Sunak suffers poll blow as levelling-up cash-for-votes row erupts | Conservatives

The Tory general election campaign hit more trouble on Saturday as Rishi Sunak faced accusations of using levelling up funds to win votes and Labour opened its biggest poll lead since the disastrous premiership of Liz Truss.

As Sunak tried to fire up his ­party’s campaign before the first crucial TV debate with Keir Starmer on Tuesday, it emerged that more than half of the 30 towns each promised £20m of regeneration funding on Saturday were in constituencies won by Tory MPs at the last election.

Some 17 of the £20m pots went to towns in areas won by the Conservatives in 2019, although two of those were no longer held by Conservative MPs when the general election was called.

Just eight awards were made to towns in Labour seats, although many of the party’s strongholds tend to be in more deprived areas in need of levelling up money.

The funding pledge led to accusations from Sunak’s opponents of “pork barrel” politics, while those involved in regeneration of the north said the announcement was more about winning votes than levelling up.

The row came as the latest Opinium poll for the Observer on Sunday gives Labour a 20-point lead – the highest level it has recorded since Truss was briefly running the country.

This is despite Labour having endured a torrid week on the election trail and days of infighting over whether veteran Diane Abbott should be allowed to stand again.

Labour is on 45% – up four points on last weekend, while the Conservatives are down two points on 25%. Reform is up on one on 11%, the Lib Dems down two on 8%, and the Greens down one on 6%.

The poll also showed more people (45%) thought the Tories’ big announcement last weekend – the reintroduction of a form of mandatory national service for 18-year-olds – was a bad idea than thought it was a good one (35%).

Some 28% said their opinion of Sunak had become more negative since the start of the campaign, against 18% who said it had become more positive. By contrast 28% said their view of Starmer had become more positive against 18% who said it was now more negative.

Henri Murison, chief executive of the Northern Powerhouse Partnership, an independent body representing business and civic leaders in the north of England, criticised the regeneration announcement. “This is nothing to do with raising prosperity. This is only about trying to win a few votes at election time,” he said.

Murison added that a separate announcement last weekend by the government to abolish the UK shared prosperity fund, which replaced EU structural funds, to help fund the national service scheme, had in reality been the last “nail in the coffin” for levelling up. The Institute for Fiscal Studies has found the Conservative proposals would leave the UK’s poorest regions millions of pounds worse off.

Sunak said on Saturday that the party had allocated more than £15bn to overlooked areas across the UK since 2019 and had used established methodology to select the areas that would benefit. A Tory spokesman said the party was “providing more funding to the most deprived towns in the areas with the highest need of levelling up”.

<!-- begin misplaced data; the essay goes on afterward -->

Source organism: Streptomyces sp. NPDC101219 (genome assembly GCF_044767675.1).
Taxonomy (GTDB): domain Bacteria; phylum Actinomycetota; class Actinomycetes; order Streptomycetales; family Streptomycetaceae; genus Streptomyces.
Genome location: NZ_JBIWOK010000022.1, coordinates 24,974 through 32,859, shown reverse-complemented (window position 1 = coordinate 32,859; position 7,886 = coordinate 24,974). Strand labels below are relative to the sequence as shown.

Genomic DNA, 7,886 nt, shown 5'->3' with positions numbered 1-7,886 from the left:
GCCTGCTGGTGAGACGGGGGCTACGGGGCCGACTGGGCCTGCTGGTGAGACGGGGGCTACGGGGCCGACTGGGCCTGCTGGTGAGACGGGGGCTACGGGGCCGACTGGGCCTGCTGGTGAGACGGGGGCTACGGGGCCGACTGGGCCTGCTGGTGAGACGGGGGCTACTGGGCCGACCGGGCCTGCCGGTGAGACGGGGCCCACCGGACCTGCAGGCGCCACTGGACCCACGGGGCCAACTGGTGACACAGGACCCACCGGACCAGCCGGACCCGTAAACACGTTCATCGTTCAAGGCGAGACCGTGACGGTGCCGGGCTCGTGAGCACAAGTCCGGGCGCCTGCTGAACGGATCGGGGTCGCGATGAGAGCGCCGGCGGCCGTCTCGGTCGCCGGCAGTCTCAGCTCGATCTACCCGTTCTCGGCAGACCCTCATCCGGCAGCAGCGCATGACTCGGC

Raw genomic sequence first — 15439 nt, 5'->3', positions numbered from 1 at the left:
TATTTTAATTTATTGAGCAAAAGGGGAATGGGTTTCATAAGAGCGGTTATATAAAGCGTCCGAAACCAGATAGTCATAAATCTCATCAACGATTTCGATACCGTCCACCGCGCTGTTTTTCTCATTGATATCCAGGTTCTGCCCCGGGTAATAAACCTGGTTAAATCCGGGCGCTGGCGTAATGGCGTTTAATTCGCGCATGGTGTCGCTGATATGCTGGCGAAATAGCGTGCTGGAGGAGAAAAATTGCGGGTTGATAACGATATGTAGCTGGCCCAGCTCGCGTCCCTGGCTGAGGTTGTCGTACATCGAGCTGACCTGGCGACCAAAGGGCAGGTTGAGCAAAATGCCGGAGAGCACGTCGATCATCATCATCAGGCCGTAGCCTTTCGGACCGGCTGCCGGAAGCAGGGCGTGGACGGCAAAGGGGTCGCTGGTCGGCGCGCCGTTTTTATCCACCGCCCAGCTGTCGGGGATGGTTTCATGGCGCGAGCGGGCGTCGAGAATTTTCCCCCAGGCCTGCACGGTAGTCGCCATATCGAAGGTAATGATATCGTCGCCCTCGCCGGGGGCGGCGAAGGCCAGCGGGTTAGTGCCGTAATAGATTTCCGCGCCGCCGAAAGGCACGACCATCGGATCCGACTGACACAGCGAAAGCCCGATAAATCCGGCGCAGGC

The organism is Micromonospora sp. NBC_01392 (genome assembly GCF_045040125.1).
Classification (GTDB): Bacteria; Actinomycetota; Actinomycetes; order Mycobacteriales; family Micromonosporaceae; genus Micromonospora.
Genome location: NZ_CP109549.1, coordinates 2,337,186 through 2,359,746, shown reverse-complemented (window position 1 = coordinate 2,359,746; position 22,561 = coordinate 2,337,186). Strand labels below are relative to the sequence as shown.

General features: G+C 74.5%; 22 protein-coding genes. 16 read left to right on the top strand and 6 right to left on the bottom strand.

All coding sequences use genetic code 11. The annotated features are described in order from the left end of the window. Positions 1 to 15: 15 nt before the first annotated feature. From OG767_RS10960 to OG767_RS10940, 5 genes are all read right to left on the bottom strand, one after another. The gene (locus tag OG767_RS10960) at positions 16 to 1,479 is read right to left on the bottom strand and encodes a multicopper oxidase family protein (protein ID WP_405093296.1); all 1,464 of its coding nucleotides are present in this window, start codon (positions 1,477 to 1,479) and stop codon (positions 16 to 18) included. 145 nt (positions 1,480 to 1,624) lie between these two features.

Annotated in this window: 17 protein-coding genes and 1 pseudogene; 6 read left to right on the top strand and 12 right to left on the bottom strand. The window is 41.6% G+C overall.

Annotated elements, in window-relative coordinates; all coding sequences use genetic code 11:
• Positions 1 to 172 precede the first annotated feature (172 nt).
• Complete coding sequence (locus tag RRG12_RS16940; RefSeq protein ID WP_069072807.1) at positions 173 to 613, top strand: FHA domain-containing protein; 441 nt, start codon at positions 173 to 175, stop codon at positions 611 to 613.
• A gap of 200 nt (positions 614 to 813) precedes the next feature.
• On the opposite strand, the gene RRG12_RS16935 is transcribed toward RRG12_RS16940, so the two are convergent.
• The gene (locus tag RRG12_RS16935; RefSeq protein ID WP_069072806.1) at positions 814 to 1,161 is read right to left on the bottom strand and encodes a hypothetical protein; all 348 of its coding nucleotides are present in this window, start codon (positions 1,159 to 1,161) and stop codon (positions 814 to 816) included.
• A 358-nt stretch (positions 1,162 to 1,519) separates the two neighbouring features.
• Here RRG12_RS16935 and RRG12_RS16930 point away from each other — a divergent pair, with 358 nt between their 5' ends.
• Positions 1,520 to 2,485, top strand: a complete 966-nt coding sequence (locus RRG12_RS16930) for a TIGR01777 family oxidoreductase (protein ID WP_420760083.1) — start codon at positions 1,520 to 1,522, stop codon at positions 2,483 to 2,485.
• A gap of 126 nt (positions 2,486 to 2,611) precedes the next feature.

The towns in Tory areas include Gainsborough in Lincolnshire. Edward Leigh, its veteran Conservative candidate, said money had been pledged to the town “following our lobbying”. He said it would be “the greatest boost the town has ever had”.

Justin Madders, who retained the seat of Ellesmere Port and Neston in the north-west of England for Labour in 2019, said “given their monumental failure to deliver on levelling up over the last four years, why would anyone believe this is going to make a difference now?”

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Lib Dem Treasury spokesman Sarah Olney said: “It will take more than this desperate attempt at pork barrel politics to win over voters after years of failure on the NHS and cost of living.”

Starmer, in an interview for the Observer with his biographer Tom Baldwin, attempted to draw a line under the row over Abbott’s candidacy by lavishing praise on the veteran. “Although I disagree with some of what she says … I have actually got more respect for Diane than she probably realises,” he said.

Referring to Tuesday’s debate on ITV, Starmer suggested he would not be trying to land a knockout blow on Sunak, but was going to “keep it calm and measured”. He said: “Having carried this ming vase around for a while now, I am going to avoid the temptation to start juggling it.”

Starmer said Donald Trump’s 34 convictions last week were “off the charts and more the kind of thing you would find in fictional books than real life.” But he said it will be necessary to work with whoever is in the White House. “When you are serious about being in power you have to work with whoever other countries have as their leader.”

Last night the Tories announced a £1bn plan to bring more NHS care services into the community, meaning fewer people will have to see a GP. As well as modernising 250 GP surgeries, the party pledged to build 50 new community diagnostic centres on top of the 160 built in this parliament.

Labour renewed the row between the two main parties over tax, saying that chancellor Jeremy Hunt must rule out increasing VAT on things including food and children’s clothes, after he seemed to leave the door open to raising it.

In a recent interview with the Daily Telegraph, Hunt said the Tories would not raise “the main rate of VAT” for the duration of the next parliament. But the main rate does not apply to essential goods and services that are taxed at the zero or reduced rates of VAT.

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